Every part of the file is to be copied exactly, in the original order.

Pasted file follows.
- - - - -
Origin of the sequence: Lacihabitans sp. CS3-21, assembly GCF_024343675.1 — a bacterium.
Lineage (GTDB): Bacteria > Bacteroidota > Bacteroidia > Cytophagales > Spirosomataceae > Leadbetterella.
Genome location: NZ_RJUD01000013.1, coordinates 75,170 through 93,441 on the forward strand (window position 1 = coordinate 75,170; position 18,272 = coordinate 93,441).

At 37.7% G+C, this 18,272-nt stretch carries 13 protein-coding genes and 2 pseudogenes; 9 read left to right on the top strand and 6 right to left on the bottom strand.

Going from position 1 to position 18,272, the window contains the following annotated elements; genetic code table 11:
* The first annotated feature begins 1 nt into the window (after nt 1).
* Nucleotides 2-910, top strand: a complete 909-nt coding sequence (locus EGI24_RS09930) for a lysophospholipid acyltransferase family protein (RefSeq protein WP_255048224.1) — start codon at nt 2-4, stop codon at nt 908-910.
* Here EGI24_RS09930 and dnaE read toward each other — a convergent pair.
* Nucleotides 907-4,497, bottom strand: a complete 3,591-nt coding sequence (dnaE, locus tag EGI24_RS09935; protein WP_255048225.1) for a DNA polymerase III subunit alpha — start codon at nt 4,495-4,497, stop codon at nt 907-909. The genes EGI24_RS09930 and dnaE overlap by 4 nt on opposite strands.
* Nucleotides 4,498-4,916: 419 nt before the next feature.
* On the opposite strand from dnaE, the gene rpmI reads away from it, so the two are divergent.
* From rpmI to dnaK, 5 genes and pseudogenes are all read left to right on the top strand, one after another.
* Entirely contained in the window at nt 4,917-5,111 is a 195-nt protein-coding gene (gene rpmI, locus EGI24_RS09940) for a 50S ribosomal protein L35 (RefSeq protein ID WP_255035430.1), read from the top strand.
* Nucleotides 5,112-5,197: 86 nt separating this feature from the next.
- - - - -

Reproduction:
Origin of the sequence: Lacihabitans sp. CS3-21, assembly GCF_024343675.1 — a bacterium.
Lineage (GTDB): Bacteria > Bacteroidota > Bacteroidia > Cytophagales > Spirosomataceae > Leadbetterella.
Genome location: NZ_RJUD01000013.1, coordinates 75,170 through 93,441 on the forward strand (window position 1 = coordinate 75,170; position 18,272 = coordinate 93,441).

At 37.7% G+C, this 18,272-nt stretch carries 13 protein-coding genes and 2 pseudogenes; 9 read left to right on the top strand and 6 right to left on the bottom strand.

Going from position 1 to position 18,272, the window contains the following annotated elements; genetic code table 11:
* The first annotated feature begins 1 nt into the window (after nt 1).
* Nucleotides 2-910, top strand: a complete 909-nt coding sequence (locus EGI24_RS09930) for a lysophospholipid acyltransferase family protein (RefSeq protein WP_255048224.1) — start codon at nt 2-4, stop codon at nt 908-910.
* Here EGI24_RS09930 and dnaE read toward each other — a convergent pair.
* Nucleotides 907-4,497, bottom strand: a complete 3,591-nt coding sequence (dnaE, locus tag EGI24_RS09935; protein WP_255048225.1) for a DNA polymerase III subunit alpha — start codon at nt 4,495-4,497, stop codon at nt 907-909. The genes EGI24_RS09930 and dnaE overlap by 4 nt on opposite strands.
* Nucleotides 4,498-4,916: 419 nt before the next feature.
* On the opposite strand from dnaE, the gene rpmI reads away from it, so the two are divergent.
* From rpmI to dnaK, 5 genes and pseudogenes are all read left to right on the top strand, one after another.
* Entirely contained in the window at nt 4,917-5,111 is a 195-nt protein-coding gene (gene rpmI, locus EGI24_RS09940) for a 50S ribosomal protein L35 (RefSeq protein ID WP_255035430.1), read from the top strand.
* Nucleotides 5,112-5,197: 86 nt separating this feature from the next.